Nursing Leadership Influence on Male Graduate Nurses Retention Experiences Explored in the Professional Practice Environment

Friday, 28 July 2017

Dianne T. Juliff, MSc (Nsg)
School of Nursing and Midwifery, University of Notre Dame Australia, Fremantle 6959, Australia


To investigate the lived experience of the graduate registered nurses who are male with view of understanding how these newly registered nurses transition into the professional-practice environment and ultimately the nursing profession. Thus opening the discussion on schemes that may assist with future recruitment and sustainability of males entering the nursing workforce.


A qualitative longitudinal phenomenological study, explored the lived experience of nine newly graduated nurses who are male during their first year in their professional-practice environment. Interpretative phenomenological analysis (IPA) was utilized both as the study design and the methodology. The aim of using IPA was to enhance exploration of the lived experiences of newly graduate nurses who are male, by investigating the meaning of such experiences and how these are made sense of. Moreover, the analysis was “committed to understanding how particular experiential phenomena have been understood from the perspective of particular people, in a particular context” (Smith, Larkin, & Flowers, 2009, p. 29). Purposeful sampling, using a snowball technique, ensured expertise was obtained through the voiced experiences of the nine participants who are male and newly graduated registered nurses about to commence the first year in their professional-practice environment.


The findings from the second stage of this study supports Duchscher’s 2007 Transition Stages Model in exposing the likelihood of crisis around the four to six month stage of newly graduate nurses commencement in their new profession (Duchscher, 2008). Leadership and collegial support, moreover the lack of, seeded doubts on whether nursing was the right career for them. Unprofessional nurse to nurse communication and workplace marginalisation of nurses who are male added to their doubts. For the newly graduated men in nursing the added issue focused on the co-cultural aspect of working in a female-dominant profession. The study participants need to fit in, to be part of the team, is consistent with Orbe’s (1998) co-cultural communication model’s ‘outsider within perspective’ in relation to their professional socialisation.

The study participants, as expected and consistent with previous literature, revealed constant pressure, both from within and from others, to 'hit the ground running' (Chernomas, Care, McKenzie, Guse, & Currie, 2010). This feeling of ‘hitting the ground running’ led to the participants repeatedly expressing that they were overwhelmed and afraid of their actions more so then the lack of their actions. Moreover, all of the participants experienced the associated fear of making a mistake and feeling unsafe. This fear, described by Judy Duchscher (2007) as 'Transition Shock' impacts on a new graduate’s confidence and self-image, which became apparent in various degrees by all the study participants. Again the study participants concurred with Duchscher (2007) ‘Transition Stages Model’ where their fear heightened around the four to six month stage known as the ‘Transition Crisis’ (Duchscher, 2008). It was during this crisis stage that the participants reported that nursing leadership is paramount. Without the explicit nursing leadership in the form of collegial support and caring behavior within their professional-practice environment, the majority of them revealed that they would have left the nursing profession. It was this willingness to help from their colleagues, both male and female, and the role modeling of other nurses who are male, of the various communication techniques these nurses utilized to influence the professional-practice environment that persuaded the participants to continue on their nursing journey. They concluded with the essence of helping being at the forefront of nursing, not just in relation to patient care but also towards their nursing fellows and other health care workers, and believed that this can only be achieved through proactive nursing leadership at all levels. Overall, the study participants reinforced that a viable work environment is embedded in role modeling the nursing leadership characteristics of a welcoming, supportive and inclusive culture. Furthermore, this modeling starts with the welcoming of newcomers such as novice nurses including student nurses and graduates into the workplace, through constructive support in their learning and assimilation into a no blame gender-neutral culture. Moreover, the acknowledgment of the new comers’ status and the willingness to support them in their transition into the professional practice setting is important in the retention of a sustainable nursing workforce.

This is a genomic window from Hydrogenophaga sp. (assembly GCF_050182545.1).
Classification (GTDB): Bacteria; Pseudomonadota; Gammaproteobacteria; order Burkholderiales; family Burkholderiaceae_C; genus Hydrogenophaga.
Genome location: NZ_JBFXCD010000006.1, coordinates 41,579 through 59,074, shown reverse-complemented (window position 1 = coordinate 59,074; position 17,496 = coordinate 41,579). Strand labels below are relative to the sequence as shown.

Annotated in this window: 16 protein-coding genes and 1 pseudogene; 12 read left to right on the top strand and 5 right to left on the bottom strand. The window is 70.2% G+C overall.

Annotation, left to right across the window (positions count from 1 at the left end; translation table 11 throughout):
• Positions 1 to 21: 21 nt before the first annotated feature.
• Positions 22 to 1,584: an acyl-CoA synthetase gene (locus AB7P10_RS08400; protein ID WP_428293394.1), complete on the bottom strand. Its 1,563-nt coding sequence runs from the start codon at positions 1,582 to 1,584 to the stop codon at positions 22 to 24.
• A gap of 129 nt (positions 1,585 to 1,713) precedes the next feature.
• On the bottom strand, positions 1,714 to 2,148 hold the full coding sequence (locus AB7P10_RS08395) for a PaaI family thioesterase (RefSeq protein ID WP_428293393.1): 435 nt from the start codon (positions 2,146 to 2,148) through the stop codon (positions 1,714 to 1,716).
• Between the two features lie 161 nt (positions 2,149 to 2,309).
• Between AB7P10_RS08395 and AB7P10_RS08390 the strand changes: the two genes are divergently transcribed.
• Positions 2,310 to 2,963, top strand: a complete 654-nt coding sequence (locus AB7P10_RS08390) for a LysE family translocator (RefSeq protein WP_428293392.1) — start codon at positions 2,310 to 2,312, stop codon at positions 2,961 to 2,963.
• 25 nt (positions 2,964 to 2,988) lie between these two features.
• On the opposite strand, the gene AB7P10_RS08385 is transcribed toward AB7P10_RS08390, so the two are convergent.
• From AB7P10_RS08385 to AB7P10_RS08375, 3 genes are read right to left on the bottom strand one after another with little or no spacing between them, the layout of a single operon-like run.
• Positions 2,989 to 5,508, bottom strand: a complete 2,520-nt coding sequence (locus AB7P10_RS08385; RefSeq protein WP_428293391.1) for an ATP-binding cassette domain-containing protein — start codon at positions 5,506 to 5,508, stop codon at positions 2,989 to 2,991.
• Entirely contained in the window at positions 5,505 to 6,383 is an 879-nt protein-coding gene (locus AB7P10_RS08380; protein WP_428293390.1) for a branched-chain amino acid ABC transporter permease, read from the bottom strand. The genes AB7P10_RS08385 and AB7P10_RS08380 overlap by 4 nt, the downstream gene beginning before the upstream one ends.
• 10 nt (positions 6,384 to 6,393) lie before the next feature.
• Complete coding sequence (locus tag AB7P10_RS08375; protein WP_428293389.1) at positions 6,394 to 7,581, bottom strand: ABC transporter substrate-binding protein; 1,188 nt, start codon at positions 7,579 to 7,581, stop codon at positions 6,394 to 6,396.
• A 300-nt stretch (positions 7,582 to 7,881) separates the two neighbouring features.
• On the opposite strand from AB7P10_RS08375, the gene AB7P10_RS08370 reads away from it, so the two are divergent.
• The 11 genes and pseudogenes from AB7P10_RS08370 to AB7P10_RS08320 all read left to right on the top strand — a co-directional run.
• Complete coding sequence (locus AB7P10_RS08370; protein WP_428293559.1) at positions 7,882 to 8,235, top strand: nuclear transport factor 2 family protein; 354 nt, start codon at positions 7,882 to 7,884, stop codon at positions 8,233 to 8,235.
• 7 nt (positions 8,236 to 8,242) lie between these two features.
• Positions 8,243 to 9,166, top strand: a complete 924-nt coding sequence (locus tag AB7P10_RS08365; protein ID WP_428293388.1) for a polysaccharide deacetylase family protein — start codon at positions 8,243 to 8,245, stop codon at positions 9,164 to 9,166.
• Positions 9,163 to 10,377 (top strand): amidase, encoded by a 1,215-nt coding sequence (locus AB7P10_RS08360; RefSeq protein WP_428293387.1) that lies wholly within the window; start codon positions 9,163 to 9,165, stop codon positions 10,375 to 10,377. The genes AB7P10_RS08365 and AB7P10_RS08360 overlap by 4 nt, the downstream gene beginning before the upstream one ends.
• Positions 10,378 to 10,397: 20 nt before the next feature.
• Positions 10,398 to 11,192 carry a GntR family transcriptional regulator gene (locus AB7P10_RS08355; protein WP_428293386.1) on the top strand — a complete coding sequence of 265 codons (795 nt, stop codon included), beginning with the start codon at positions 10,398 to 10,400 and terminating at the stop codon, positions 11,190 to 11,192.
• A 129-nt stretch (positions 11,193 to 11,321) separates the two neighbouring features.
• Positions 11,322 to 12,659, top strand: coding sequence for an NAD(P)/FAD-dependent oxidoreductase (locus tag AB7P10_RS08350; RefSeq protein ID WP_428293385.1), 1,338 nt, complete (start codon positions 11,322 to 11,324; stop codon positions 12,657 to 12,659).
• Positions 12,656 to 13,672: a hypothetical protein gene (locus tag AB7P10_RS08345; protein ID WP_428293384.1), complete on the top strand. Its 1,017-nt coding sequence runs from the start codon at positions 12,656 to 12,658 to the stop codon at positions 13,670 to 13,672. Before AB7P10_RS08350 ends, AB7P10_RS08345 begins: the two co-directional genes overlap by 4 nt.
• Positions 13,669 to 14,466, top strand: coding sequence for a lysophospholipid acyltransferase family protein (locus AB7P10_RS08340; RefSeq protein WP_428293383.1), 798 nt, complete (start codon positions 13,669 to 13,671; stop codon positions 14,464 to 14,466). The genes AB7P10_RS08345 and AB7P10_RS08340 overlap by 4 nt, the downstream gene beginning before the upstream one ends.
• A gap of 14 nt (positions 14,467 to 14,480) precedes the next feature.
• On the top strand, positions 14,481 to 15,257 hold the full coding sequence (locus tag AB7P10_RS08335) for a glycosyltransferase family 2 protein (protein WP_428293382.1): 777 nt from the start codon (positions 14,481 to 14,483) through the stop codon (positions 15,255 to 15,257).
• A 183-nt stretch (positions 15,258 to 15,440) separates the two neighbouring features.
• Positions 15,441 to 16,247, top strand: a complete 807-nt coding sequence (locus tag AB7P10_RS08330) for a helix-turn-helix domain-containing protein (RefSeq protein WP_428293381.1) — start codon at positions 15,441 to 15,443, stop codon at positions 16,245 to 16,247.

Nursing leadership at all levels is at the forefront of recruitment and retention of nurses. Support for newly graduated nurses in promotion of a proactive and engaging nursing profession and investment in leadership programs, especially of the minority groups such as men, cannot be underestimated